Even though Miller Family Meat & Three serves brisket, pulled pork, mac and cheese, collard greens and yams, Chef Tory Miller doesn’t consider it a barbecue restaurant because he’s not smoking any meat.
Miller calls it Southern comfort food.
Cafés and diners serving “meat and three” — a selected meat with a choice of three side dishes — can be found across the country, but has its roots in Nashville, Tennessee.
Put this humble, casual model in the hands of Miller, and he does big things.
Miller, the city’s best-known chef, who in 2018 won a nationally televised Food Network “Iron Chef Showdown” against Iron Chef Bobby Flay, created Miller Family Meat & Three out of the bar side of his upscale, Spanish-influenced restaurant Estrellón. He opened it Dec. 10.
The “family” in the name doesn’t just refer to Miller and his wife, Kristine Miller, who’s responsible for the biscuits and desserts at the new place. Kristine is also head baker and pastry chef for Estrellón, as well as Miller’s two Capitol Square restaurants, L’Etoile and Graze.
The name is also a nod to the family of restaurants Miller co-owns. Miller Family Meat & Three, which offers takeout and delivery only for now, was a way to survive in a restaurant environment, which under COVID-19 has been most devastating for fine dining.
Unsurprisingly, the mains and sides at Miller Family Meat & Three each have a sophisticated twist.
The mojo pulled pork sandwich ($10) came with a fantastic mojo sauce on the side made with sour orange, garlic, cilantro and mint. The sandwich was piled high with lean, juicy meat, its oil quickly and decadently saturating the soft Hawaiian sweet roll. Hot and sour pickles were also part of the mix.
Slow-roasted, flavorful brisket ($22 with three sides), sliced thin, was served on Texas toast with a small container of delicious horseradish cream sauce. Parts of the meat were fatty, but that’s my issue with almost all restaurant brisket.
Neither the pulled pork nor brisket came with BBQ sauce — again, this isn’t a barbecue joint — but Miller said the spare ribs and chicken have a sweet Korean barbecue sauce: Like if “Sweet Baby Ray’s and gochujang had a baby.”
The semi-spicy blackened catfish with remoulade ($22 with three sides) was masterful in that the outside was blackened, while the interior remained moist.
The diverse selection of sides ($5 each if ordered a la carte) were mostly successful, starting with the super-cheesy baked mac and cheese, with Hook’s one-year cheddar, Emmi Roth Grand Cru, American and SarVecchio cheeses. The salt level could’ve been dialed down a level or two.
That wasn’t an issue with the smooth, creamy mashed potatoes without a lump in sight. The rich, brown gravy, applied generously, was equal to the buttery potatoes.
Also exceptional was a 7-Up biscuit, made lighter and sweeter by the addition of its namesake soda. It had the texture and density of cornbread and came with a little cup of honey butter. Miller said Kristine makes the batter and he bakes them.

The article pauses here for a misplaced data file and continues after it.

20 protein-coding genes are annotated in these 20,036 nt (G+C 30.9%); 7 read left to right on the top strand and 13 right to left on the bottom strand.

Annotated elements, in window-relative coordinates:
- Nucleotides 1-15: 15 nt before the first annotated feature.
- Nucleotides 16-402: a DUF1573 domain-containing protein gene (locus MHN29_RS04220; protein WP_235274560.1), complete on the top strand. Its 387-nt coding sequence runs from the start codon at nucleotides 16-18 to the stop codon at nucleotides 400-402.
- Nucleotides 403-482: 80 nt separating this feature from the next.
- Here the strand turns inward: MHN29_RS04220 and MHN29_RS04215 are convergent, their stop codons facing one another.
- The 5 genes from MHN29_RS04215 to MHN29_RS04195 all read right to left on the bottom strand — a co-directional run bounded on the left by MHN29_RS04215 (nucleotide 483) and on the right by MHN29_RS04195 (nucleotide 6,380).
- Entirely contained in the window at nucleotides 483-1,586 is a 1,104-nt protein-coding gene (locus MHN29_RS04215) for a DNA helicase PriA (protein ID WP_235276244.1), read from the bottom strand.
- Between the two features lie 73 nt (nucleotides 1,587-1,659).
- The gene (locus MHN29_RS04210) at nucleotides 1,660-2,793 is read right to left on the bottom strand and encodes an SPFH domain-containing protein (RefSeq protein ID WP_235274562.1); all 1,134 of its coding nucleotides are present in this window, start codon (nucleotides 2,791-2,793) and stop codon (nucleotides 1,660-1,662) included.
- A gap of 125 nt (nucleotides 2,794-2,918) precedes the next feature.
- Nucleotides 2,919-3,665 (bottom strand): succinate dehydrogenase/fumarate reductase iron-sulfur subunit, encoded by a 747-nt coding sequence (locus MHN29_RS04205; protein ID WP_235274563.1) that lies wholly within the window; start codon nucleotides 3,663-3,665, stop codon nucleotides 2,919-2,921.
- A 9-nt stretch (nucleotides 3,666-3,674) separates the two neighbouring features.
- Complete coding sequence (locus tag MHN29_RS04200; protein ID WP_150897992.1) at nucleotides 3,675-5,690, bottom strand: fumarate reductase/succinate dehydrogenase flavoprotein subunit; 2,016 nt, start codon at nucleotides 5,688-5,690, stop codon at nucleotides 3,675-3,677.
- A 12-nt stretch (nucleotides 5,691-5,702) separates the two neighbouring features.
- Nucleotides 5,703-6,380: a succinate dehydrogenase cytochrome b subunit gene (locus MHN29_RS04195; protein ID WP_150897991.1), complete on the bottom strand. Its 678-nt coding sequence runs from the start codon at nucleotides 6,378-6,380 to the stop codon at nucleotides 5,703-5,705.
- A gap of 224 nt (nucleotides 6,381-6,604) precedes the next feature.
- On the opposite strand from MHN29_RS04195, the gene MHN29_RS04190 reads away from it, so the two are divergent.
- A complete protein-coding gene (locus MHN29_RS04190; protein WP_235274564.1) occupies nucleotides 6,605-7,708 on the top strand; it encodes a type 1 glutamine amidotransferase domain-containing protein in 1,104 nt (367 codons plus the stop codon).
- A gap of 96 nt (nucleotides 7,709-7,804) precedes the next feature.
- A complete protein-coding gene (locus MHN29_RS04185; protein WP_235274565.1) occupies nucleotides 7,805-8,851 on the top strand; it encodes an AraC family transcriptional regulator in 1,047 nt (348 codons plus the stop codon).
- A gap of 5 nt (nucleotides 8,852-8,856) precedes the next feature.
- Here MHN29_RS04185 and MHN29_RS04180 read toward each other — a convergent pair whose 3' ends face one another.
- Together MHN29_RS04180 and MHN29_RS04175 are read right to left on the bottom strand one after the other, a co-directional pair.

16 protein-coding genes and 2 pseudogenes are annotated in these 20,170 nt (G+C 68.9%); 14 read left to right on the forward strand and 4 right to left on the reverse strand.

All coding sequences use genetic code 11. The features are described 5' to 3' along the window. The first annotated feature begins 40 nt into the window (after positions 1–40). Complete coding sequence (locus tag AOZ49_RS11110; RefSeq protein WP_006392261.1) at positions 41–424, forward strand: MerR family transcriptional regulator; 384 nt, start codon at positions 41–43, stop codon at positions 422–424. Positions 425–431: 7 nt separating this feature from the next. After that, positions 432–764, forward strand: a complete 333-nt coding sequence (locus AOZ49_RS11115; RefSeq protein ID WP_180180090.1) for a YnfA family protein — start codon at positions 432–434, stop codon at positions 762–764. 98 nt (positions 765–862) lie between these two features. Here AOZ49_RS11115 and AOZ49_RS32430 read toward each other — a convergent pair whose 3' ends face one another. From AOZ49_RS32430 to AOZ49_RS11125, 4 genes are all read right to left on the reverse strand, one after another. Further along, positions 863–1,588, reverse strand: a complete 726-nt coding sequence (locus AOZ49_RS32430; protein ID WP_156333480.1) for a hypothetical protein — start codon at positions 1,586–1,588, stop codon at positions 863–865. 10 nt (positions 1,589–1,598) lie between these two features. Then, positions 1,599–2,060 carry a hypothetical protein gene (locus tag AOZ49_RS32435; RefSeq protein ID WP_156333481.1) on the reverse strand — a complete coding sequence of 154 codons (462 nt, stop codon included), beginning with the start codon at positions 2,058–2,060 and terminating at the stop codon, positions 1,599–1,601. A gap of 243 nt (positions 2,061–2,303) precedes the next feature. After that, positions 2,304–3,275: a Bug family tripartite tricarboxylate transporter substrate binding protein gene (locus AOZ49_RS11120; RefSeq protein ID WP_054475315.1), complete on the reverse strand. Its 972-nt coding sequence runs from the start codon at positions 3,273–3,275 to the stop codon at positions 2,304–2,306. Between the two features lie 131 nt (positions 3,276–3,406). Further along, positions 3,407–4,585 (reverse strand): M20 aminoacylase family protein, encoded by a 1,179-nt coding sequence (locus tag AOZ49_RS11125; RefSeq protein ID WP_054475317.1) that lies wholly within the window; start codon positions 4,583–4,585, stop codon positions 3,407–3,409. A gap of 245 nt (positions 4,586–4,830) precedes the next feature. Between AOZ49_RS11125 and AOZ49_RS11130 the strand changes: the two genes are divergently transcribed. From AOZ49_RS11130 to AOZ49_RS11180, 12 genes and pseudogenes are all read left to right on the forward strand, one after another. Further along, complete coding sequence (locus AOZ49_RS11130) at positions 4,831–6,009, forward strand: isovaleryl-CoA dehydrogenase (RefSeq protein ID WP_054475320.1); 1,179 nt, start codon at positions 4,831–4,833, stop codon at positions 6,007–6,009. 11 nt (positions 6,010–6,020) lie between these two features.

The corn casserole was another highlight, made with a hint of jalapeno and a layer of Hook’s on top. It also had red peppers, onions, cornmeal, sour cream, eggs, cheese and milk.
Three other vegetable dishes were less exciting. Well-seasoned collard greens were studded with organic smoked ham hocks from Seven Seeds Farm in Spring Green. Miller uses oyster sauce in the broth, but otherwise they tasted traditional.
Candied yams were sliced into geometric shapes with crushed peanuts on top. Evenly cooked and not falling apart, they didn’t have a goopy, heavy glaze, which was appreciated.
The kohlrabi and cabbage coleslaw had the two vegetables finely grated and swimming in a thin, dressing with horseradish, whole grain mustard and celery seed. Miller said it’s close to the coleslaw he grew up with at his grandparents’ diner. It was too potent for my 15-year-old daughter and too soupy for me.
Kristine Miller also does Miller Family’s cherry cobbler ($5), which was priced the same as the sides and portioned accordingly. It had a lot of sweet cherry pie filling relative to its excellent biscuit crust. Sweet whipped cream in a cup on the side was a nice bonus.
It helps to order from Miller Family Meat & Three right around 4 p.m., before some menu items sell out. The restaurant is open Tuesday through Saturday from 4-7 p.m., and only takes online orders. Miller said most orders come in the first 30 minutes, with customers scheduling their pickup time then.
Our meal included so many small containers — sauces, butter, whipped cream — that we were impressed they all made it in. That level of attention to detail has been a rarity during my year of takeout.
The food was also ready at the prescribed time, a half-hour after I’d ordered. It was easy to pull into a front slot on the busy section of Johnson Street early on a Saturday evening, and an employee put the order in my backseat.
With the country nearing its goal of vaccinating 1.5 million people a day — and Wisconsin now 10th in the nation for the percentage of the population that’s received at least one dose — we aren’t going to be eating like this forever.
But until life returns to normal, it’s nice to have options like Miller Family Meat & Three, where curbside carryout has been perfected.
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